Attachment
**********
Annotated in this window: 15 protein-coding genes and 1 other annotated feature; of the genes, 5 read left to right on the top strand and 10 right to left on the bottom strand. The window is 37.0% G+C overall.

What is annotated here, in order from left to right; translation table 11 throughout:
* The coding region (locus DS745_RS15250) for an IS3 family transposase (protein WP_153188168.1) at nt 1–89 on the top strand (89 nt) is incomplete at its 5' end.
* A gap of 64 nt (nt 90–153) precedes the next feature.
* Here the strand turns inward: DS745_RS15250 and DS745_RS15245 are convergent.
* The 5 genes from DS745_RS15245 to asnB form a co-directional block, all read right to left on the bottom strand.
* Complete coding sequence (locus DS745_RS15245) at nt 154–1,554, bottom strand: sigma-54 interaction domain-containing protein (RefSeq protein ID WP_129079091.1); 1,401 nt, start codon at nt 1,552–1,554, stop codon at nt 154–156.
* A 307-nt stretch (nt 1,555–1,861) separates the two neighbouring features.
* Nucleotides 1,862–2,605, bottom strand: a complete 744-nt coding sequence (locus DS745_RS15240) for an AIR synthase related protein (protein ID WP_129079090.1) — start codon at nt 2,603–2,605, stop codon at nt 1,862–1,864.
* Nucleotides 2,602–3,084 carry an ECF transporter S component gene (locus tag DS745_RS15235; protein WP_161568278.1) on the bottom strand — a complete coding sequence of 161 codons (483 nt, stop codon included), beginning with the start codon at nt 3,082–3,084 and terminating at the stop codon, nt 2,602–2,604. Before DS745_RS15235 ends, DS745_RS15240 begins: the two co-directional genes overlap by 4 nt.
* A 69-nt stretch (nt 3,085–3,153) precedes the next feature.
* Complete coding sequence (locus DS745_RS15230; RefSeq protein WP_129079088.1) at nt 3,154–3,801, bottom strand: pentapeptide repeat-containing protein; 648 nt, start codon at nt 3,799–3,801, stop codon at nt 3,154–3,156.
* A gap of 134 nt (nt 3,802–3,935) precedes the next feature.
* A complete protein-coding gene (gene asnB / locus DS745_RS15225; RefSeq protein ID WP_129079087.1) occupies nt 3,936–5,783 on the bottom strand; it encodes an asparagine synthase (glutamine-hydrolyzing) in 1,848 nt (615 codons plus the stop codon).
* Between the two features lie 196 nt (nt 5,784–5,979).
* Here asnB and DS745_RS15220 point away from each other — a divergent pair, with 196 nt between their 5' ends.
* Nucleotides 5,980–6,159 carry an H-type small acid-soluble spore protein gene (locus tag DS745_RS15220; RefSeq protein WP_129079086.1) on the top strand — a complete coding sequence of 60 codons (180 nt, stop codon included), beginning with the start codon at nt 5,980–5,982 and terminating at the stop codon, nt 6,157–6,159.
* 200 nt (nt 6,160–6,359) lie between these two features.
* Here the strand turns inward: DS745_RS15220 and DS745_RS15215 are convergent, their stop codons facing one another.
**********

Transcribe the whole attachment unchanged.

Annotated in this window: 15 protein-coding genes and 1 other annotated feature; of the genes, 5 read left to right on the top strand and 10 right to left on the bottom strand. The window is 37.0% G+C overall.

What is annotated here, in order from left to right; translation table 11 throughout:
* The coding region (locus DS745_RS15250) for an IS3 family transposase (protein WP_153188168.1) at nt 1–89 on the top strand (89 nt) is incomplete at its 5' end.
* A gap of 64 nt (nt 90–153) precedes the next feature.
* Here the strand turns inward: DS745_RS15250 and DS745_RS15245 are convergent.
* The 5 genes from DS745_RS15245 to asnB form a co-directional block, all read right to left on the bottom strand.
* Complete coding sequence (locus DS745_RS15245) at nt 154–1,554, bottom strand: sigma-54 interaction domain-containing protein (RefSeq protein ID WP_129079091.1); 1,401 nt, start codon at nt 1,552–1,554, stop codon at nt 154–156.
* A 307-nt stretch (nt 1,555–1,861) separates the two neighbouring features.
* Nucleotides 1,862–2,605, bottom strand: a complete 744-nt coding sequence (locus DS745_RS15240) for an AIR synthase related protein (protein ID WP_129079090.1) — start codon at nt 2,603–2,605, stop codon at nt 1,862–1,864.
* Nucleotides 2,602–3,084 carry an ECF transporter S component gene (locus tag DS745_RS15235; protein WP_161568278.1) on the bottom strand — a complete coding sequence of 161 codons (483 nt, stop codon included), beginning with the start codon at nt 3,082–3,084 and terminating at the stop codon, nt 2,602–2,604. Before DS745_RS15235 ends, DS745_RS15240 begins: the two co-directional genes overlap by 4 nt.
* A 69-nt stretch (nt 3,085–3,153) precedes the next feature.
* Complete coding sequence (locus DS745_RS15230; RefSeq protein WP_129079088.1) at nt 3,154–3,801, bottom strand: pentapeptide repeat-containing protein; 648 nt, start codon at nt 3,799–3,801, stop codon at nt 3,154–3,156.
* A gap of 134 nt (nt 3,802–3,935) precedes the next feature.
* A complete protein-coding gene (gene asnB / locus DS745_RS15225; RefSeq protein ID WP_129079087.1) occupies nt 3,936–5,783 on the bottom strand; it encodes an asparagine synthase (glutamine-hydrolyzing) in 1,848 nt (615 codons plus the stop codon).
* Between the two features lie 196 nt (nt 5,784–5,979).
* Here asnB and DS745_RS15220 point away from each other — a divergent pair, with 196 nt between their 5' ends.
* Nucleotides 5,980–6,159 carry an H-type small acid-soluble spore protein gene (locus tag DS745_RS15220; RefSeq protein WP_129079086.1) on the top strand — a complete coding sequence of 60 codons (180 nt, stop codon included), beginning with the start codon at nt 5,980–5,982 and terminating at the stop codon, nt 6,157–6,159.
* 200 nt (nt 6,160–6,359) lie between these two features.
* Here the strand turns inward: DS745_RS15220 and DS745_RS15215 are convergent, their stop codons facing one another.